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Rosie the Riveter Revisited: Women, the War and Social Change

Rosie the Riveter Revisited: Women, the War and Social Change

by Sherna Berger Gluck, Donald A. Ritchie (Editor)

Editorial Reviews

Library Journal
The poster image of the blonde housewife working in a factory to help her soldier husband win World War II is dispelled by the 10 women (out of forty-five interviewed for an oral history project) who tell their stories here. Blacks and Latinas as well as whites, they entered industry, not only out of patriotism, but for economic opportunity. The experience changed their lives. They gained confidence as well as skills; their horizons broadened as they worked with people outside their own ethnic groups. War work was not an exception, but part of the occasionally interrupted continuum of their working lives. Her perceptive conclusion places their experience as part of the process of incremental change occurring from the 1930s through the war years and the much-maligned 1950s. This valuable new perspective is recommended for public and academic libraries. Mary Drake McFeely, Univ. of Georgia Libs., Athens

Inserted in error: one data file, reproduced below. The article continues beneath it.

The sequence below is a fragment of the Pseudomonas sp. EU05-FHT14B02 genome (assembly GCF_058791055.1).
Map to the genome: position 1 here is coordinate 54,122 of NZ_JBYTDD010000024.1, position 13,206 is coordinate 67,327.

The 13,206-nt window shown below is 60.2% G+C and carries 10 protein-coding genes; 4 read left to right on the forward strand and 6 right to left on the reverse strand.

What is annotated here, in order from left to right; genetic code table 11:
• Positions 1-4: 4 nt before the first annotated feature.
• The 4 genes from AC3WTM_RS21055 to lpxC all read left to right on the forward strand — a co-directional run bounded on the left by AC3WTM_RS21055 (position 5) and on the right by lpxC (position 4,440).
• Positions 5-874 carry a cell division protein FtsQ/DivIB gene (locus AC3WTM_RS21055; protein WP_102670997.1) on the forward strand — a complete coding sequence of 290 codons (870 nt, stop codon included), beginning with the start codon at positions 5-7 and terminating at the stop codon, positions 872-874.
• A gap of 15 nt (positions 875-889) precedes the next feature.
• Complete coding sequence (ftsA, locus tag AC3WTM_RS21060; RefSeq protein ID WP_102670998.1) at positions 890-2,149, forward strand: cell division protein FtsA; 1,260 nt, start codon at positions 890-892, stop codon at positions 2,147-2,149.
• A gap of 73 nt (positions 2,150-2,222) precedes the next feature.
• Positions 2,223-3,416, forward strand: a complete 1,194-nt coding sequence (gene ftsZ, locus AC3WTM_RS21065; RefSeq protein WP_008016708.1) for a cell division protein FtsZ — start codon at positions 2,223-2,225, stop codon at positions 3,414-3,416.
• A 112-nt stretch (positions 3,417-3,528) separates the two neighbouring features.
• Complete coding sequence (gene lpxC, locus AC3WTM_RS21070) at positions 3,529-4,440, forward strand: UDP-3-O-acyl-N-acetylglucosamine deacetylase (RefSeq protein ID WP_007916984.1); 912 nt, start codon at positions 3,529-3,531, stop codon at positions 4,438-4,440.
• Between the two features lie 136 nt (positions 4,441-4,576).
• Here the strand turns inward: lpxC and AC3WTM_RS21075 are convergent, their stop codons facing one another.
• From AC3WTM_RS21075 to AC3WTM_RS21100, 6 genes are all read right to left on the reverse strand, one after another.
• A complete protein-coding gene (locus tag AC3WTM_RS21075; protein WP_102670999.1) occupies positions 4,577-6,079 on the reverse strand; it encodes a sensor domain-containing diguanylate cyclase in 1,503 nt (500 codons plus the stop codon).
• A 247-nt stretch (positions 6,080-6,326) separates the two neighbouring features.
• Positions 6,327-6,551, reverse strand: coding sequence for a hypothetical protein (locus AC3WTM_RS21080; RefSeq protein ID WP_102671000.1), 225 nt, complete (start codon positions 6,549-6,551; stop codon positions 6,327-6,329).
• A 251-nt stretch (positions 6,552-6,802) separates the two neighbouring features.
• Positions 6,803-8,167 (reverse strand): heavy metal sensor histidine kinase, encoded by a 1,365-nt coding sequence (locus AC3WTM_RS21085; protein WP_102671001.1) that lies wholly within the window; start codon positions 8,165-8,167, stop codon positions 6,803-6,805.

Product Details

Cengage Gale
Publication date:
Oral History Ser.
Product dimensions:
5.91(w) x 9.06(h) x (d)

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